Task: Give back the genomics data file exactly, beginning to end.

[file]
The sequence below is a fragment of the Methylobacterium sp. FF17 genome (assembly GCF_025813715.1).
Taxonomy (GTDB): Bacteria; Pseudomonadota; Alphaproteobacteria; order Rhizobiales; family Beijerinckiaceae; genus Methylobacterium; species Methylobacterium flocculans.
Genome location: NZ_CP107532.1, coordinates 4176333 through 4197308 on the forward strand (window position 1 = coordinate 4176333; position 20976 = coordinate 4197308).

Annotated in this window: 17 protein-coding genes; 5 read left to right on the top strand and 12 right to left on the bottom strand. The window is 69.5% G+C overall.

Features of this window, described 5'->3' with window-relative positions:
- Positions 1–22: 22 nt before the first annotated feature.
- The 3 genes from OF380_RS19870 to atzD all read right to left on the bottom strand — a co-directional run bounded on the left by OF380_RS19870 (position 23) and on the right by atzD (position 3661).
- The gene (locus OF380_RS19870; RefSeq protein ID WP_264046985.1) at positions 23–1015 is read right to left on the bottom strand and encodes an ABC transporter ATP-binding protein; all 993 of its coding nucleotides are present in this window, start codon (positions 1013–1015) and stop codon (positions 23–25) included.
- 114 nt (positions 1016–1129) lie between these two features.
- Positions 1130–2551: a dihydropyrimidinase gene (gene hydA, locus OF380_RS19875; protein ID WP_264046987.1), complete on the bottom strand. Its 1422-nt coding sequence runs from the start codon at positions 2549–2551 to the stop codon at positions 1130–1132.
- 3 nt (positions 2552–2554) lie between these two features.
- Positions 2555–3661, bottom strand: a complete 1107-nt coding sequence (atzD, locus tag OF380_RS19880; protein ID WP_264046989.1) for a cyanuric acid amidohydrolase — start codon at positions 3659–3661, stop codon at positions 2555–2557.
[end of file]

The sequence below is a fragment of the Methylobacterium sp. FF17 genome (assembly GCF_025813715.1).
Taxonomy (GTDB): Bacteria; Pseudomonadota; Alphaproteobacteria; order Rhizobiales; family Beijerinckiaceae; genus Methylobacterium; species Methylobacterium flocculans.
Genome location: NZ_CP107532.1, coordinates 4176333 through 4197308 on the forward strand (window position 1 = coordinate 4176333; position 20976 = coordinate 4197308).

Annotated in this window: 17 protein-coding genes; 5 read left to right on the top strand and 12 right to left on the bottom strand. The window is 69.5% G+C overall.

Features of this window, described 5'->3' with window-relative positions:
- Positions 1–22: 22 nt before the first annotated feature.
- The 3 genes from OF380_RS19870 to atzD all read right to left on the bottom strand — a co-directional run bounded on the left by OF380_RS19870 (position 23) and on the right by atzD (position 3661).
- The gene (locus OF380_RS19870; RefSeq protein ID WP_264046985.1) at positions 23–1015 is read right to left on the bottom strand and encodes an ABC transporter ATP-binding protein; all 993 of its coding nucleotides are present in this window, start codon (positions 1013–1015) and stop codon (positions 23–25) included.
- 114 nt (positions 1016–1129) lie between these two features.
- Positions 1130–2551: a dihydropyrimidinase gene (gene hydA, locus OF380_RS19875; protein ID WP_264046987.1), complete on the bottom strand. Its 1422-nt coding sequence runs from the start codon at positions 2549–2551 to the stop codon at positions 1130–1132.
- 3 nt (positions 2552–2554) lie between these two features.
- Positions 2555–3661, bottom strand: a complete 1107-nt coding sequence (atzD, locus tag OF380_RS19880; protein ID WP_264046989.1) for a cyanuric acid amidohydrolase — start codon at positions 3659–3661, stop codon at positions 2555–2557.